The British may have introduced the English language for administrative purposes, and the more nefarious intent of establishing cultural hegemony, but post-partition English remains de rigueur because of poor governmental policies, a ramshackle public education system and the hegemony of the English language across the world – it is the predominant language of the Internet and scientific research. Today, being adept in English is highly advantageous, and as a postcolonial nation we have an edge over others who were not brought up in an English-speaking environment. So instead of distancing ourselves from it to hide from our inescapable colonial past, we must take advantage of this circumstance. Let us not forget that the very founding fathers we revere – from Sir Syed Ahmed Khan to Sir Allama Muhammad Iqbal (both of whom accepted the knighthood from British overlords) to Muhammad Ali Jinnah (who, to be fair, rejected the same honorific) – were Anglophiles themselves. In fact, Quaid-e-Azam’s proficiency in English far surpassed his Urdu which was rudimentary at best.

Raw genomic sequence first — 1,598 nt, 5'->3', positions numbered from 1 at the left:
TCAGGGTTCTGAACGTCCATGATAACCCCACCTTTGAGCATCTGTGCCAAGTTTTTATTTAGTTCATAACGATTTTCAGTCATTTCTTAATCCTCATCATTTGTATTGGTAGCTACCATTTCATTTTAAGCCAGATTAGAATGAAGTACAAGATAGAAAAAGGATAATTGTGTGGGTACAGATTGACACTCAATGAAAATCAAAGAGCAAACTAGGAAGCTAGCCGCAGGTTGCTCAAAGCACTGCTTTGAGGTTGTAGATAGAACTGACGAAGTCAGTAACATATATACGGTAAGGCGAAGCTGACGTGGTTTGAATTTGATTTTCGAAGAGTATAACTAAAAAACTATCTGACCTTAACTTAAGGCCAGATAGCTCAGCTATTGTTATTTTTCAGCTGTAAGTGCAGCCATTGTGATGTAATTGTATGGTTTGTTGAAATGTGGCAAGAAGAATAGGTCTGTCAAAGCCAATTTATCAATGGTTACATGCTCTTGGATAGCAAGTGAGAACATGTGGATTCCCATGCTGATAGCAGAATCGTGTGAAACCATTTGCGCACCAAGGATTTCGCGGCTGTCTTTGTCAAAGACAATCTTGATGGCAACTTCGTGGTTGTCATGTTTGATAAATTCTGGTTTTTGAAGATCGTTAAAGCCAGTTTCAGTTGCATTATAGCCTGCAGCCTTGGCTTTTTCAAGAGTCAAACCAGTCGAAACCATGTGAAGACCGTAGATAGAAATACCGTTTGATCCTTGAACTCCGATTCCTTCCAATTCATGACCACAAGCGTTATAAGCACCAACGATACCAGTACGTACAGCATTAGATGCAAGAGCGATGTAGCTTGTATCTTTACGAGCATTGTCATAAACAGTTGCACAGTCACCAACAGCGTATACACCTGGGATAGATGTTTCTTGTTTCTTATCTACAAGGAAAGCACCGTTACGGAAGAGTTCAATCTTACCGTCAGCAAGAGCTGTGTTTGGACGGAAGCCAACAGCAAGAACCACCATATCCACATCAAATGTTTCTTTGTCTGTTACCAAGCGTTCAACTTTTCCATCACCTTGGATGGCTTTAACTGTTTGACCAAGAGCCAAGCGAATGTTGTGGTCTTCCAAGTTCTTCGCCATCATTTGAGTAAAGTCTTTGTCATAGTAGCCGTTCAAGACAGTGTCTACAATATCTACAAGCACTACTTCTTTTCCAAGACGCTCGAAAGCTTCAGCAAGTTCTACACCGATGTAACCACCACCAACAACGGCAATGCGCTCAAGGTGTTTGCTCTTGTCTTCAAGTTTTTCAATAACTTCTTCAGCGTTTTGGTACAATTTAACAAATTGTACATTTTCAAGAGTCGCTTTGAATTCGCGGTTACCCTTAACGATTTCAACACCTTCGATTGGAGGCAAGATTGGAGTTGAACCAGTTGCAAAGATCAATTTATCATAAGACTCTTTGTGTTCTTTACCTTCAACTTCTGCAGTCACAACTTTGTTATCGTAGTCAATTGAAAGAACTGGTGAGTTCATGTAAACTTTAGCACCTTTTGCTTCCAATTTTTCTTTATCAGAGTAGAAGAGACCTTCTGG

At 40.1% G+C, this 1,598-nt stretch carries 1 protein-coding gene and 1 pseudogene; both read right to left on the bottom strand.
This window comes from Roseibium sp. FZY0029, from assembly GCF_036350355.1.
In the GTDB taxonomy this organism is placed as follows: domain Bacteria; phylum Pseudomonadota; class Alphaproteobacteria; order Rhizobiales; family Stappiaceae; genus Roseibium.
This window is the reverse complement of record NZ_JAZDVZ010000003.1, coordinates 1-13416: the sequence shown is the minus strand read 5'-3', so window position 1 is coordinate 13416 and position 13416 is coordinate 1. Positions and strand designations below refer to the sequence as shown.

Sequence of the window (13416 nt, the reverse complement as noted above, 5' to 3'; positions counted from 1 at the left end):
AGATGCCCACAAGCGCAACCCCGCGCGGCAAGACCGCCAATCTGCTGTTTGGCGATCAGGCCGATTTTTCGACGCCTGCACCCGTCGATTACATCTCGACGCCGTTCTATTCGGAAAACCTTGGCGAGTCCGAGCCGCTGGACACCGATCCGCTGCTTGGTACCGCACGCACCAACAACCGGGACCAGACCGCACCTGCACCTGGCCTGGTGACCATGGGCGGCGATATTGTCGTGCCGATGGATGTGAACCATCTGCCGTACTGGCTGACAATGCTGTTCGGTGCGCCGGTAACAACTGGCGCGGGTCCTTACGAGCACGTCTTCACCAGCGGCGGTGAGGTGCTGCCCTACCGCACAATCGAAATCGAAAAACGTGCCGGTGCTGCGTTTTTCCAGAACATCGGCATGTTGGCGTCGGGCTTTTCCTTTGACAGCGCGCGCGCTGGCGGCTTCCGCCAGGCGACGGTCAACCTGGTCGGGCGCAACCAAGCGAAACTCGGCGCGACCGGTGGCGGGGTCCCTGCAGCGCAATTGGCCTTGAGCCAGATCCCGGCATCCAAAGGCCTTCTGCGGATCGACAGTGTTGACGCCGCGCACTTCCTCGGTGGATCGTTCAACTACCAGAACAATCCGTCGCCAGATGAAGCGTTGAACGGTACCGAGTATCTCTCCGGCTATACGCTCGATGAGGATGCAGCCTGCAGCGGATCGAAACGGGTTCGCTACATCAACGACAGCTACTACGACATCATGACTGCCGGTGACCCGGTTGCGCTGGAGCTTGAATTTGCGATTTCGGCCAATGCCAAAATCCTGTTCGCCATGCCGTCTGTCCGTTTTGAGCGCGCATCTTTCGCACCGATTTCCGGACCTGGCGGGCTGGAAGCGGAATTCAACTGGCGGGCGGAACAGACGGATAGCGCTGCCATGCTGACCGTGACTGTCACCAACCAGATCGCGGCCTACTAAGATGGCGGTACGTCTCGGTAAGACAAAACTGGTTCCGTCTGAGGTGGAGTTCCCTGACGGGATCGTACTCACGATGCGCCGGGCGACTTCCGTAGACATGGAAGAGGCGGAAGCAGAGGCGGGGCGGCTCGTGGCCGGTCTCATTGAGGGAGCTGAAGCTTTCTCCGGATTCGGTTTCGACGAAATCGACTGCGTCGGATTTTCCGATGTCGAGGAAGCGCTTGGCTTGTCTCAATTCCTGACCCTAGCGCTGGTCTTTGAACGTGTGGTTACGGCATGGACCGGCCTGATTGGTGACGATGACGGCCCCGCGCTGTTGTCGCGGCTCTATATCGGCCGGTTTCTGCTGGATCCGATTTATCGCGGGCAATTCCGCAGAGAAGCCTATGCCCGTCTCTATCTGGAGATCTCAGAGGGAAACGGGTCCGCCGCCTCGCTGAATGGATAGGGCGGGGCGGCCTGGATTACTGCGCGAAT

Let’s make one thing clear though: English is neither a superior language (far from it), nor is it the language of the superior. But, it is a language that is now a part of our culture, brought to us by conquerors from outside the Indian Subcontinent. We must accept this, for if we deny the language of our past conquerors, we deny Persian, Arabic and Tukish languages whose amalgamation is our most cherished ‘national language’ i.e. Urdu. Without the language of the conquerors, the Subcontinent would still be speaking some variation of Sanskrit or Prakrit (and other local regional languages) that are indigenous to the subcontinent. Interestingly, English and Persian, being Indo European languages, are closer to our native Sanskrit, Prakrit, Punjabi, Sindhi languages than Arabic, which is a Semitic language (like Aramaic and Hebrew) and Turkish which belongs to the Orghuz language family. In fact, Urdu has only 24 genuine Turkish words in its vocabulary.